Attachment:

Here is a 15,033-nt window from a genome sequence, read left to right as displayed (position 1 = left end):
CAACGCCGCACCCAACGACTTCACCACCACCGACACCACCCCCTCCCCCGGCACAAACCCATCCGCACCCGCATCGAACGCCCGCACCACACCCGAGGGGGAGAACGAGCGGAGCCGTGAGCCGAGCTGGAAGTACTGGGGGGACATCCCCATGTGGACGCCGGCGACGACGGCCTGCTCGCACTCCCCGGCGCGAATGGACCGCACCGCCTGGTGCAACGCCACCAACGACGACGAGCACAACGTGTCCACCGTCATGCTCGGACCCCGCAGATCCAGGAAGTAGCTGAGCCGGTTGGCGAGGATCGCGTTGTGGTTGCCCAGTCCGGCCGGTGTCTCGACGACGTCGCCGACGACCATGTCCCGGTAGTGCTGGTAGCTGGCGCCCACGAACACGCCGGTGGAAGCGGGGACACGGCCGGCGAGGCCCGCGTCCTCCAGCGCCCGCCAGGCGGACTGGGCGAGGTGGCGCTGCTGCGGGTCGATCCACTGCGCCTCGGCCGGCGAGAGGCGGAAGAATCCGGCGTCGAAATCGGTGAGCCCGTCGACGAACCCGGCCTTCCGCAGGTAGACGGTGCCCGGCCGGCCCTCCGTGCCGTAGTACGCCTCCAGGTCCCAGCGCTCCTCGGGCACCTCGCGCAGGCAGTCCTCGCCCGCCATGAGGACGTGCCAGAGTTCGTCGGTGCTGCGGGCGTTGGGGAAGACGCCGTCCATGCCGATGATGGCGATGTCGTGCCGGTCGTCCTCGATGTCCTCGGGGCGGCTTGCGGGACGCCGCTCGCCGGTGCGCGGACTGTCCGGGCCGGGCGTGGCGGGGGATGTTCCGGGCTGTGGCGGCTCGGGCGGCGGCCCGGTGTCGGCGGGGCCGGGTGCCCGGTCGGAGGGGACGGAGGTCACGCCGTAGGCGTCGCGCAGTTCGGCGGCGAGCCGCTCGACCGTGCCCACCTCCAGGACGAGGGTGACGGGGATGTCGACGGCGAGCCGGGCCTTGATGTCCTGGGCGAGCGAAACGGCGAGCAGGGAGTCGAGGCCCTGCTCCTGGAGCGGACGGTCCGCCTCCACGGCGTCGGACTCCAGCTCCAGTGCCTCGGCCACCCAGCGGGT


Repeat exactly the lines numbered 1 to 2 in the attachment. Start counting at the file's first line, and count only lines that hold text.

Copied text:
Here is a 15,033-nt window from a genome sequence, read left to right as displayed (position 1 = left end):
CAACGCCGCACCCAACGACTTCACCACCACCGACACCACCCCCTCCCCCGGCACAAACCCATCCGCACCCGCATCGAACGCCCGCACCACACCCGAGGGGGAGAACGAGCGGAGCCGTGAGCCGAGCTGGAAGTACTGGGGGGACATCCCCATGTGGACGCCGGCGACGACGGCCTGCTCGCACTCCCCGGCGCGAATGGACCGCACCGCCTGGTGCAACGCCACCAACGACGACGAGCACAACGTGTCCACCGTCATGCTCGGACCCCGCAGATCCAGGAAGTAGCTGAGCCGGTTGGCGAGGATCGCGTTGTGGTTGCCCAGTCCGGCCGGTGTCTCGACGACGTCGCCGACGACCATGTCCCGGTAGTGCTGGTAGCTGGCGCCCACGAACACGCCGGTGGAAGCGGGGACACGGCCGGCGAGGCCCGCGTCCTCCAGCGCCCGCCAGGCGGACTGGGCGAGGTGGCGCTGCTGCGGGTCGATCCACTGCGCCTCGGCCGGCGAGAGGCGGAAGAATCCGGCGTCGAAATCGGTGAGCCCGTCGACGAACCCGGCCTTCCGCAGGTAGACGGTGCCCGGCCGGCCCTCCGTGCCGTAGTACGCCTCCAGGTCCCAGCGCTCCTCGGGCACCTCGCGCAGGCAGTCCTCGCCCGCCATGAGGACGTGCCAGAGTTCGTCGGTGCTGCGGGCGTTGGGGAAGACGCCGTCCATGCCGATGATGGCGATGTCGTGCCGGTCGTCCTCGATGTCCTCGGGGCGGCTTGCGGGACGCCGCTCGCCGGTGCGCGGACTGTCCGGGCCGGGCGTGGCGGGGGATGTTCCGGGCTGTGGCGGCTCGGGCGGCGGCCCGGTGTCGGCGGGGCCGGGTGCCCGGTCGGAGGGGACGGAGGTCACGCCGTAGGCGTCGCGCAGTTCGGCGGCGAGCCGCTCGACCGTGCCCACCTCCAGGACGAGGGTGACGGGGATGTCGACGGCGAGCCGGGCCTTGATGTCCTGGGCGAGCGAAACGGCGAGCAGGGAGTCGAGGCCCTGCTCCTGGAGCGGACGGTCCGCCTCCACGGCGTCGGACTCCAGCTCCAGTGCCTCGGCCACCCAGCGGGT